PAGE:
Small caps to drive next stage in Asian domestic growth, says Matthews Asia’s Lydia So

As domestic demand and consumption grows across Asia so too is the universe of suitable smaller company investments, says Matthews Asia portfolio manager Lydia So.

As small companies have grown and access to capital has increased, their importance as a driver of innovation and employment has risen. Small companies are nimble enough to react quickly to the region’s changing patterns of domestic consumption, designing and developing products and services that appeal to local markets. As their products and services become brands in their own right, this leads to more sustainable returns on equity and returns to shareholders.

Small companies in Asia are typically under-researched and often under-valued compared to large companies. This creates an opportunity for specialist fund managers with the resources to identify mispriced companies.

The management teams of small companies are closely aligned to shareholder interests as they usually hold significant ownership stakes themselves. In many cases, small companies are managed by entrepreneurs whose ambitions for their company lie beyond any short-term price movement in their stock. Their primary desire is to see the company grow and to create wealth.

The universe of small companies in Asia has deepened, not only in pure numbers, but also in terms of breadth and diversity. More companies from a wide range of industries are coming to the capital markets as a result of improved access to credit and capital, as well as deregulation in certain industries. Small companies now operate across all key sectors within the region’s economy.

At the end of 2012 there were 3,572 small companies (with a market cap of $100m to $3bn) listed on the stock markets of Asia, excluding Japan, according to Bloomberg. That compares to a small cap universe of 2,204 companies in Asia ex Japan at the end of 2008. To put this into broader context there are currently less than 3,400 small companies in the US.

Small companies in Asia often operate in niche markets and in industries that are at the early stages of development. As such, small companies can occupy strong market positions and therefore enjoy healthy earnings growth.

Small companies are also starting to emerge in industries that, while new to Asia, are well established in other parts of the world. These small companies are leveraging proven business models in order to succeed. Household incomes are growing and that is leading to a more domestic consumption driven economies and the emergence of businesses like branded consumer goods, modern retail, distribution, healthcare and financial services.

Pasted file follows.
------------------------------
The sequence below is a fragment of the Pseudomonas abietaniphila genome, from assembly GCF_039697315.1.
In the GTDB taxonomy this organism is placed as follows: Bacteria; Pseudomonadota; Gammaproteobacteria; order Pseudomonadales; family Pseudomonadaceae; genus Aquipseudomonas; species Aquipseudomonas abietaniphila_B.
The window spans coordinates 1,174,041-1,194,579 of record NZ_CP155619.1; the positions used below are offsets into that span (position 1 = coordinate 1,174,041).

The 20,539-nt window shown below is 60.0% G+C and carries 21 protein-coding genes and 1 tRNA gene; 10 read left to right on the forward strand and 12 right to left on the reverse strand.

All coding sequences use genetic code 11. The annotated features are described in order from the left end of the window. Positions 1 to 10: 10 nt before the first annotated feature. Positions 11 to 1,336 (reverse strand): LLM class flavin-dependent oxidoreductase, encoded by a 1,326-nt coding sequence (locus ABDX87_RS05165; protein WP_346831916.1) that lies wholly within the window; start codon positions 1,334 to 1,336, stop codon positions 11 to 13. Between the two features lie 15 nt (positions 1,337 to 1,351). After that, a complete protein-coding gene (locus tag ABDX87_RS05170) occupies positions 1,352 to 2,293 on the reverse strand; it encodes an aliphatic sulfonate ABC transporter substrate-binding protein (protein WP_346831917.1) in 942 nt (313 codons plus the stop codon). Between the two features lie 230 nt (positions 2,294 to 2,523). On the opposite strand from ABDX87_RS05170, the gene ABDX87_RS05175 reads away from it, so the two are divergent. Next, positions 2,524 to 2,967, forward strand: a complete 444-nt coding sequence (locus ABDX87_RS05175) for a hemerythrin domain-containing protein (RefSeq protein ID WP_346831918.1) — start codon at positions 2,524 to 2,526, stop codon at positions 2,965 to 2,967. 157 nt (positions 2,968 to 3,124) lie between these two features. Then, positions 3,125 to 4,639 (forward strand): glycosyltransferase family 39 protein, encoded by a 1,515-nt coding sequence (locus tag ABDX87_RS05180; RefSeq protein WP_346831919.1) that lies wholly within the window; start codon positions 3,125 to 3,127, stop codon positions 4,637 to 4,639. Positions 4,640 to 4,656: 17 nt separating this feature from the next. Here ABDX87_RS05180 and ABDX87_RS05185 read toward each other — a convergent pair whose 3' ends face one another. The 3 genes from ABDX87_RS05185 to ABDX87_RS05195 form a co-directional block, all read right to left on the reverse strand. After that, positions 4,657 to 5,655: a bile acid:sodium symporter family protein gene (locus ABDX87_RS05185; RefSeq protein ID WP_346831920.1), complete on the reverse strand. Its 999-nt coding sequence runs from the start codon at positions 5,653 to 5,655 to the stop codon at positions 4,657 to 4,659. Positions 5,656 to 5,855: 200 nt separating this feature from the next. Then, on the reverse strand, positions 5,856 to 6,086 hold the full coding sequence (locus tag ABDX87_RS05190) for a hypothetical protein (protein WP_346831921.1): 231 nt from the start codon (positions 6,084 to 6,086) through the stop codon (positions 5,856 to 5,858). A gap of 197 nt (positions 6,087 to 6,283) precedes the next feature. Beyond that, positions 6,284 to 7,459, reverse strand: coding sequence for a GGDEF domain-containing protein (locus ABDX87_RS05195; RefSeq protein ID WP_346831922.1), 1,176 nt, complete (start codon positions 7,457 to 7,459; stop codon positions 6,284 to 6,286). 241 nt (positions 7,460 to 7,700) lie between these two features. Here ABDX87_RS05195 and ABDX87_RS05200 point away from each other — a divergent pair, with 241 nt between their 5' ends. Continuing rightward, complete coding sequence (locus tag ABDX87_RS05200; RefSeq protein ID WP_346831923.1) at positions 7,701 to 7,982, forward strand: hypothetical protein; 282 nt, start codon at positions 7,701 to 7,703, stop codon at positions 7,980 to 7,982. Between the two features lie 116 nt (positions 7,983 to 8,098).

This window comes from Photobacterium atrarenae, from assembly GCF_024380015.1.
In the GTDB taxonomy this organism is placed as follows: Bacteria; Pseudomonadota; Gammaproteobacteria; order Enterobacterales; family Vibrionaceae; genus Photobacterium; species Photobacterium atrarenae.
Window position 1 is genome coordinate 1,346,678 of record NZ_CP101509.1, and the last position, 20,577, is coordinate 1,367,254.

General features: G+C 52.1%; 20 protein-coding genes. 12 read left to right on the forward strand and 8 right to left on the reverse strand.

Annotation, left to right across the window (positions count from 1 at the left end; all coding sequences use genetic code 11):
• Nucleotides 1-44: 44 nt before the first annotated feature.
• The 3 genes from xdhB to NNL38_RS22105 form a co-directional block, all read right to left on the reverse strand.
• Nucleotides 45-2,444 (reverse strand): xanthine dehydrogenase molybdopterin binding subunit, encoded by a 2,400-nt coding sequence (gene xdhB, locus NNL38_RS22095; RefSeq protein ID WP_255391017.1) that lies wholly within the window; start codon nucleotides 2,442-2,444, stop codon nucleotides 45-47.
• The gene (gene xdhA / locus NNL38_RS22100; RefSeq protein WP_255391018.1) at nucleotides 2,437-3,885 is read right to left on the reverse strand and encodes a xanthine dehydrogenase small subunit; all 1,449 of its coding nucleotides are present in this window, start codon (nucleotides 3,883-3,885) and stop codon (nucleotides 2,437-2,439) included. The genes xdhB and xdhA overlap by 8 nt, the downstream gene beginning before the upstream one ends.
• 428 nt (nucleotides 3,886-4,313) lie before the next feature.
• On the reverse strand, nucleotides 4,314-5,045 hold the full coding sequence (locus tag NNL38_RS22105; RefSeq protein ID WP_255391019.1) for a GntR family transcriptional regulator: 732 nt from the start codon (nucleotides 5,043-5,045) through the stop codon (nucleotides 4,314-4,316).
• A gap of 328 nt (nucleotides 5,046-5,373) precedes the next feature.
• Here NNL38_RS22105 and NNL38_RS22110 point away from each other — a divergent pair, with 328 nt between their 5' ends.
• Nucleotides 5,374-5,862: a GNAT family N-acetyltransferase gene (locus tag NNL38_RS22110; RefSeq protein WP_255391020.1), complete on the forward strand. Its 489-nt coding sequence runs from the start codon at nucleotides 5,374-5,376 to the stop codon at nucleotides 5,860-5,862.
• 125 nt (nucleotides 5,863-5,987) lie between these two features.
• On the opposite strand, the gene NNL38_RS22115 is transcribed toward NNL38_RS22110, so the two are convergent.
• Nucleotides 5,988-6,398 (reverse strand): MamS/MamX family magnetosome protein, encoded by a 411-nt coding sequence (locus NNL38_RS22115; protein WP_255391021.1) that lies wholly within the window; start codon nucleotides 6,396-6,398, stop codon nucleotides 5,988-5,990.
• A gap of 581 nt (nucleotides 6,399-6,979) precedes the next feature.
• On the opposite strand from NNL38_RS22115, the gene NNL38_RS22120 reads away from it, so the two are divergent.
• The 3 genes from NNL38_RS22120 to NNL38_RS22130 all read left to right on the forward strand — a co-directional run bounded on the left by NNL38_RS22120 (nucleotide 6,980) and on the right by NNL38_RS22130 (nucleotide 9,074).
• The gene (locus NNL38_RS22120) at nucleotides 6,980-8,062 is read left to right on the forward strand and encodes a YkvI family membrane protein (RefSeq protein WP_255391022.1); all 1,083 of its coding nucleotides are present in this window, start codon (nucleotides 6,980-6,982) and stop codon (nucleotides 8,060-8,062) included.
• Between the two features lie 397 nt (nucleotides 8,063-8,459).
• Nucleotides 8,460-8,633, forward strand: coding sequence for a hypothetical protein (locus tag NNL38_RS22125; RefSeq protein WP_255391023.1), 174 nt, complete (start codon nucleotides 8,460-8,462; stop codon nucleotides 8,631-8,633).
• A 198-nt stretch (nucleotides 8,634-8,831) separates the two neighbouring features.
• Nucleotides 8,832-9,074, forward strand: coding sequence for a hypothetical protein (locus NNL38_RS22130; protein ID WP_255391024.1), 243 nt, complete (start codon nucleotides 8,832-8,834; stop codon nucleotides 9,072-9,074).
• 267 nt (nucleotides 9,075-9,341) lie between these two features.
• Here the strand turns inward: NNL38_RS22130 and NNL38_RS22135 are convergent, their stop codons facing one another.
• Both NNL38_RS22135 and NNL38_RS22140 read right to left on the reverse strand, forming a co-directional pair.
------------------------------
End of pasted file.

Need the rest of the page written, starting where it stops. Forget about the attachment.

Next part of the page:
Furthermore, small companies have the potential to benefit from mergers and acquisitions activity, as sectors and industries consolidate-an increasingly important trend as Asia’s economy continues to grow and competition increases. Small companies are of also particular interest to large multi-national companies looking to penetrate the Asian market.

Of course, while smaller companies may offer substantial opportunities for capital growth, they also involve significant risks. They often have limited product lines, markets or financial resources. Smaller companies may also be more dependent on one or few key persons and may lack depth of management. Other issues can include poor liquidity of stock due to larger portions being held by a small number of investors (including founders and management) than is typical of larger companies. Additional potential problems facing investors include difficulty in obtaining information about how changing market, economic, regulatory and other factors may impact these businesses. All these factors point to the importance of conducting thorough due diligence on companies prior to investing.

A common misperception, however, is that small companies are much more volatile. In fact, over the past five years (which includes the last major market correction) the volatility for small companies has been largely similar to that of large companies.

In conclusion, smaller companies have been an integral part of the Asia’s development over the past few decades and their ability to adapt to local consumers stands them in good stead for further success. As the region’s capital markets have deepened, the investment universe for small companies has also grown considerably, providing new opportunities. Smaller companies are more reliant on domestic consumption and less influenced by the broader macro environment and by western markets than their larger competitors, hence providing diversification for investors’ global portfolios.


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